PYONGYANG, North Korea – Hundreds of foreigners joined in the annual Pyongyang marathon on Sunday despite political tensions that have only recently begun to ease and a ban on U.S citizens traveling to the country that is still in effect.
Approximately 400 foreign amateurs took part this year, less than half the number that came last year. They came from approximately 43 countries and territories around the world.
Disabled people were allowed to join in for the first time. One wheelchair runner from Singapore and one blind North Korean runner were in Sunday's race.
This year's marathon started in Kim Il Sung Stadium and wound past Pyongyang landmarks such as Kim Il Sung Square and Mirae Street, one of the North Korean capital's recent redevelopment projects.
Thirteen foreign professional runners from African countries participated in the elite category of the race.
The men's full marathon was won by North Korean Ri Kang Bom in 2 hours 12 minutes and 53 seconds.
The winner of the women's full marathon was North Korean Kim Hye Gyong, who came in at 2 hours 27 minutes and 24 seconds, with her twin sister Kim Hye Song narrowly behind her.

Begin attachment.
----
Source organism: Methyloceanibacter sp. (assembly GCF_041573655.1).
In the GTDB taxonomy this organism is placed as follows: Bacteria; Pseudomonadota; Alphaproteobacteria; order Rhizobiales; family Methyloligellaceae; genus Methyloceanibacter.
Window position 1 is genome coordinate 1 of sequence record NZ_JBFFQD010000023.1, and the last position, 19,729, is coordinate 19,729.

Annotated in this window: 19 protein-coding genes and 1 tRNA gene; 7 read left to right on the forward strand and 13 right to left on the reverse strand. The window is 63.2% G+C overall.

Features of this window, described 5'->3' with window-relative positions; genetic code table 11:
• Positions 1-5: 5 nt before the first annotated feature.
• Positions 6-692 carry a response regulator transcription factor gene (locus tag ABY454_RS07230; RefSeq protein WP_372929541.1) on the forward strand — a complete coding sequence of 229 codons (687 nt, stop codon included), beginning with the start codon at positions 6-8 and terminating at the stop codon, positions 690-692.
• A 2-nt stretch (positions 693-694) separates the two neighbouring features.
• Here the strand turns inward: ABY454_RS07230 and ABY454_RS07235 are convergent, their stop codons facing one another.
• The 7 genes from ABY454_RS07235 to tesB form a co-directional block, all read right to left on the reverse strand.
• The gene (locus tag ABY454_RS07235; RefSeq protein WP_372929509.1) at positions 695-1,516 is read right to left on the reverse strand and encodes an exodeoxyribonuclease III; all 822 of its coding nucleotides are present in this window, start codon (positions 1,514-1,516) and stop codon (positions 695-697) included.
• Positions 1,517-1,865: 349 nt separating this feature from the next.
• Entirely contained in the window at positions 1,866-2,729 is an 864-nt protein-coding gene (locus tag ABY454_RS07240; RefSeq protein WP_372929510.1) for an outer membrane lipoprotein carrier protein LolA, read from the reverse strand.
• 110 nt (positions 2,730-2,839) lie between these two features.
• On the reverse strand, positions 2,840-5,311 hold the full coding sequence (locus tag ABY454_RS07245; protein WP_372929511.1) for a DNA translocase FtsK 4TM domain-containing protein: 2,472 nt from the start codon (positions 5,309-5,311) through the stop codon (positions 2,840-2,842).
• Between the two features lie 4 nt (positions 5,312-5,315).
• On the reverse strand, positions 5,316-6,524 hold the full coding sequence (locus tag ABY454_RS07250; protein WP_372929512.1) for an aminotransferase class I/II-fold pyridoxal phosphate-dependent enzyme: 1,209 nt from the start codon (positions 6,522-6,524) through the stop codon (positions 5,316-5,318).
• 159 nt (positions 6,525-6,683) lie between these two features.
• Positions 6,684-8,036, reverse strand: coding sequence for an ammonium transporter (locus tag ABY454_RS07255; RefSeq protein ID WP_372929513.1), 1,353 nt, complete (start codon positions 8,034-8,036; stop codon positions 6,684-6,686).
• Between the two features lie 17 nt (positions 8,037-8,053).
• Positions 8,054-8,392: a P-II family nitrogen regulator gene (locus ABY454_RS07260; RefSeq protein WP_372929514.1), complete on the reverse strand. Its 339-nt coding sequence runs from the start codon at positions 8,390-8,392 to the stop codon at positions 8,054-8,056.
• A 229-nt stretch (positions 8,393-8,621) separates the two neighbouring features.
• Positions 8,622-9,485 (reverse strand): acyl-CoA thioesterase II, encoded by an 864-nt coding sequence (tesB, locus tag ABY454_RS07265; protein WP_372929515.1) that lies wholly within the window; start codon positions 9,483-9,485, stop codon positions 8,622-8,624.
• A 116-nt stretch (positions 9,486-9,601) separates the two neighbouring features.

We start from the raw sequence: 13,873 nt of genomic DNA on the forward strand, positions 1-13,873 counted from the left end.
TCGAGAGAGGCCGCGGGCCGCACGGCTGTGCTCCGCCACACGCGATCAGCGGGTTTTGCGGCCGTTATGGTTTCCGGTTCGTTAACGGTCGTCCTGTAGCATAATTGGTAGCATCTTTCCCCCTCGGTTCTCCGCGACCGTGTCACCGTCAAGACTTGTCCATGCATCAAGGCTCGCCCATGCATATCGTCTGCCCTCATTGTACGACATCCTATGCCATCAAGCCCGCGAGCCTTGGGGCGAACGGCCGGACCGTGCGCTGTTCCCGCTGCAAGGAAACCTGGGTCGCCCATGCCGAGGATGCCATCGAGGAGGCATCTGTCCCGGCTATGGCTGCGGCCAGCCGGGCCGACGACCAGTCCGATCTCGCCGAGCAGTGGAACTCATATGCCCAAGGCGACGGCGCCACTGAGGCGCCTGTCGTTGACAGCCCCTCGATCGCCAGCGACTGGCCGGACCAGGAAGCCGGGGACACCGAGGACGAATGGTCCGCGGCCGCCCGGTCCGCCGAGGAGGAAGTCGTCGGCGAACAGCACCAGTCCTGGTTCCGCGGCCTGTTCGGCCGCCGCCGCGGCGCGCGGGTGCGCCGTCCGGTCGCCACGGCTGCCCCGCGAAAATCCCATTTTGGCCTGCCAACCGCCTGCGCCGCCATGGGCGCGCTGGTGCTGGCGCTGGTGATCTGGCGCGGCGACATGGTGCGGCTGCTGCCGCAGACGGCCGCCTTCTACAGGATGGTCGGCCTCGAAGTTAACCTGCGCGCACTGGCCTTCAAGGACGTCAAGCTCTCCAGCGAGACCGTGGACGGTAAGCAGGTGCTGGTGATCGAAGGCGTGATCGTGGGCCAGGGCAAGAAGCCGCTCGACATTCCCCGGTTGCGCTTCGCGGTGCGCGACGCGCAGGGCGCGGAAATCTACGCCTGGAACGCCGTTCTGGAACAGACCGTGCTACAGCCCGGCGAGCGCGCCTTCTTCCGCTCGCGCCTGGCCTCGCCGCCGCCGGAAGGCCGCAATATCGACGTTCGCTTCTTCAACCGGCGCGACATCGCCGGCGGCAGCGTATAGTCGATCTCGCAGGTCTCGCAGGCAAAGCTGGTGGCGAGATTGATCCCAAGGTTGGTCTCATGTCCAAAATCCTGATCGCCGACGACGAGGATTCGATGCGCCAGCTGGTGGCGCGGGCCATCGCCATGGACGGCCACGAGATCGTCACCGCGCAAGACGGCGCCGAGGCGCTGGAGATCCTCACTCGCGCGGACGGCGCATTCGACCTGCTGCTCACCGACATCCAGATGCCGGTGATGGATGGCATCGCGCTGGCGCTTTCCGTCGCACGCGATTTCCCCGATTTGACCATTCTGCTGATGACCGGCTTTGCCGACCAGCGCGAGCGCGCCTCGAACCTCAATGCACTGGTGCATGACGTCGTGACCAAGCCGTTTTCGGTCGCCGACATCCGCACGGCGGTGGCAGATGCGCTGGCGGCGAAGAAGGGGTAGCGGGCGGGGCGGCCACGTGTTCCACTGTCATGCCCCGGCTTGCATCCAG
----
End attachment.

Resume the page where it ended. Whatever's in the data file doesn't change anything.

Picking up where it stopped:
"I'm glad that I was able to fulfill the expectations of the people," men's winner Ri said.
Since North Korea started allowing foreign amateurs to take part in the Pyongyang marathon in 2014, the event has become a boost for the tourism industry.
But in the past year, tensions on the Korean Peninsula over the North's missile launches and nuclear tests last year, and a U.S. travel ban on its citizens visiting North Korea, have reduced the number of tourist arrivals.
Tensions peaked late last year, but have eased since January, when leader Kim Jong Un announced a series of diplomatic overtures toward South Korea.
"It's the last two months we saw an increase in people, amateurs, wanting to join the marathon, simply because the geopolitics before were so, you know, tense, that people weren't joining," said Nick Bonner, head of Koryo Tours, which brought in many of the foreign tourist runners.
The competition is officially called the Mangyongdae Prize International Marathon. Mangyongdae is where North Korea says its late founder, President Kim Il Sung, was born. It's part of a series of events held to commemorate the anniversary of his April 15 birthday.
April 15 is called the Day of the Sun and is North Korea's biggest holiday.
The International Association of Athletic Federations (IAAF) recognized this year's Pyongyang marathon as a Bronze Label Road Race. It's also accredited by the Association of International Marathons and Distance Races.